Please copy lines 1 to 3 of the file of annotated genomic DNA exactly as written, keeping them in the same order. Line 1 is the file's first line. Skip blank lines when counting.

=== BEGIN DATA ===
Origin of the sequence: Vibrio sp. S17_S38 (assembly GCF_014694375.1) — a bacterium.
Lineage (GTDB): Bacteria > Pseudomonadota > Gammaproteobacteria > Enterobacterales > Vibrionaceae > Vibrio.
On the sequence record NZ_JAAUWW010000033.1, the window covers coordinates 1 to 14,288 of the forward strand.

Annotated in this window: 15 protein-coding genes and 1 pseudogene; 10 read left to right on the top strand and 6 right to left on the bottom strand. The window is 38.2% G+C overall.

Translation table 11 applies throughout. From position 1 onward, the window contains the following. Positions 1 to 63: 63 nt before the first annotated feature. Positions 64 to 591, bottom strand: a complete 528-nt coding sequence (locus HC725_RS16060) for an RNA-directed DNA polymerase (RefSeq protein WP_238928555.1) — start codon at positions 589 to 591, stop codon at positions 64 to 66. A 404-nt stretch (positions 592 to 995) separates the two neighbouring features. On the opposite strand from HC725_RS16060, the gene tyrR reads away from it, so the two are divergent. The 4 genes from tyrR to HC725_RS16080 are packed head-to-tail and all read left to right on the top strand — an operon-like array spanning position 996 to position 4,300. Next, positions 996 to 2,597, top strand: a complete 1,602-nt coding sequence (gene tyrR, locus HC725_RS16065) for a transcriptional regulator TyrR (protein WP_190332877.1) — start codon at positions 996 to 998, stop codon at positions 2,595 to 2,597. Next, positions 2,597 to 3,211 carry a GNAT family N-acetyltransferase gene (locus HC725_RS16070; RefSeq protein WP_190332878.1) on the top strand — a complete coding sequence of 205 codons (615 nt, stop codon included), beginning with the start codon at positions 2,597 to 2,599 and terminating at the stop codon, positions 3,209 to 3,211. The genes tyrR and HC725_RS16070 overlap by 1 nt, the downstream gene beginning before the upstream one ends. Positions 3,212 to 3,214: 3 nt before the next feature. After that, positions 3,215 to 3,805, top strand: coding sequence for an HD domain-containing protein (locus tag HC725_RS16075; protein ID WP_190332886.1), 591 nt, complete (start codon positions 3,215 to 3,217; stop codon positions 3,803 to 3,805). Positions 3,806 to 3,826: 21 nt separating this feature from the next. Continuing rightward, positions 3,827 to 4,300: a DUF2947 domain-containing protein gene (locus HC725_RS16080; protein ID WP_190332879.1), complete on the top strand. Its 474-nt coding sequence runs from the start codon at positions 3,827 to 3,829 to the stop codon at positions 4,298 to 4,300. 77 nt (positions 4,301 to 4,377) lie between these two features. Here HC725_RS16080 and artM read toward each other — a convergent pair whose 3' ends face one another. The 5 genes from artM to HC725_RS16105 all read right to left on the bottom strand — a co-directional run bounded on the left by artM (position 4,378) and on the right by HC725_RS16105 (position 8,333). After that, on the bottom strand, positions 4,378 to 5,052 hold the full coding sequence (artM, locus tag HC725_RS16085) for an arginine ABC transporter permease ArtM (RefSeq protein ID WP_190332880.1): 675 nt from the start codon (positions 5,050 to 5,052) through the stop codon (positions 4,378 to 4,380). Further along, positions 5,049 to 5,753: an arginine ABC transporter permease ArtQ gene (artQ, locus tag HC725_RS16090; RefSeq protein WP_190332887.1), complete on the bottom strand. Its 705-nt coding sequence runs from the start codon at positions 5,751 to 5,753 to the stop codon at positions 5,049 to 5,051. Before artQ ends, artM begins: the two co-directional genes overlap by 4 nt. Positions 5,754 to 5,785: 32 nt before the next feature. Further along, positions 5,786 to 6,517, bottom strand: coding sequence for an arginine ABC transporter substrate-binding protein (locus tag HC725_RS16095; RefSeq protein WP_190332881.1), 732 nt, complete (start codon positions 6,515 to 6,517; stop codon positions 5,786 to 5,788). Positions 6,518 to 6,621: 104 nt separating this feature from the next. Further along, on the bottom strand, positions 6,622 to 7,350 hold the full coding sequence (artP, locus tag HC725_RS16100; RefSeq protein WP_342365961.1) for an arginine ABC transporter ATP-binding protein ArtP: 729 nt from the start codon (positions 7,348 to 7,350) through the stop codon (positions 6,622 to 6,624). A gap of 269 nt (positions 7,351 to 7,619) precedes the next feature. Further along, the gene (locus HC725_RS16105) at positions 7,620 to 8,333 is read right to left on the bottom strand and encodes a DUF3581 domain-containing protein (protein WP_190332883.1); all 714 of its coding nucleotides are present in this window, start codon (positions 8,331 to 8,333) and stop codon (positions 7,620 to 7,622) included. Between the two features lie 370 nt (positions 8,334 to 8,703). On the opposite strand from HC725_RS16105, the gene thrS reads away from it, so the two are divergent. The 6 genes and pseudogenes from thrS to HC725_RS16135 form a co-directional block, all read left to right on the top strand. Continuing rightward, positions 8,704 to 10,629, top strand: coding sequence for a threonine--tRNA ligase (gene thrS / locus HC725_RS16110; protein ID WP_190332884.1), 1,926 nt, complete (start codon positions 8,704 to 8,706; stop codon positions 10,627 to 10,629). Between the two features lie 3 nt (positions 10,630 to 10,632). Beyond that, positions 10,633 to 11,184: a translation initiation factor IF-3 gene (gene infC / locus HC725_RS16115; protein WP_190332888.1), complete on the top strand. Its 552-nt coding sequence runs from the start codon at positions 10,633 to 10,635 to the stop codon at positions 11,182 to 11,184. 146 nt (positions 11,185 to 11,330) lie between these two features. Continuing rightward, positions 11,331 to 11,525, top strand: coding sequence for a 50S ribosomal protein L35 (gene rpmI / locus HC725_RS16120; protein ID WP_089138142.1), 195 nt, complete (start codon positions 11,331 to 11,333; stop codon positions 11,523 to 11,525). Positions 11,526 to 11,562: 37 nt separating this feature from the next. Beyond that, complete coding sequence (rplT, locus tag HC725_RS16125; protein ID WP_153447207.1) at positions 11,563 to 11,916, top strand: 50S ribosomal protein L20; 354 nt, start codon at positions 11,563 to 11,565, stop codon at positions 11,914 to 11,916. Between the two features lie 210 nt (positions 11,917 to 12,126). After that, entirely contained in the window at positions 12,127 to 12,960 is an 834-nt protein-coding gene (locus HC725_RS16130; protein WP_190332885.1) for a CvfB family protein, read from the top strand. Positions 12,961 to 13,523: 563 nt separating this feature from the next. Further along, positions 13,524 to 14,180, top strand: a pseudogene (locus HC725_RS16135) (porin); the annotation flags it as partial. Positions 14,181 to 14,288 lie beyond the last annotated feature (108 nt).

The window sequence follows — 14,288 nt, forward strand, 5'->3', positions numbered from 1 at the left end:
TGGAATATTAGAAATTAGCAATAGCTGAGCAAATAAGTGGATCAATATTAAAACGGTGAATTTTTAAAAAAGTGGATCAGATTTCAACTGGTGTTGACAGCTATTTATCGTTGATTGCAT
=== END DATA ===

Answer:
Origin of the sequence: Vibrio sp. S17_S38 (assembly GCF_014694375.1) — a bacterium.
Lineage (GTDB): Bacteria > Pseudomonadota > Gammaproteobacteria > Enterobacterales > Vibrionaceae > Vibrio.
On the sequence record NZ_JAAUWW010000033.1, the window covers coordinates 1 to 14,288 of the forward strand.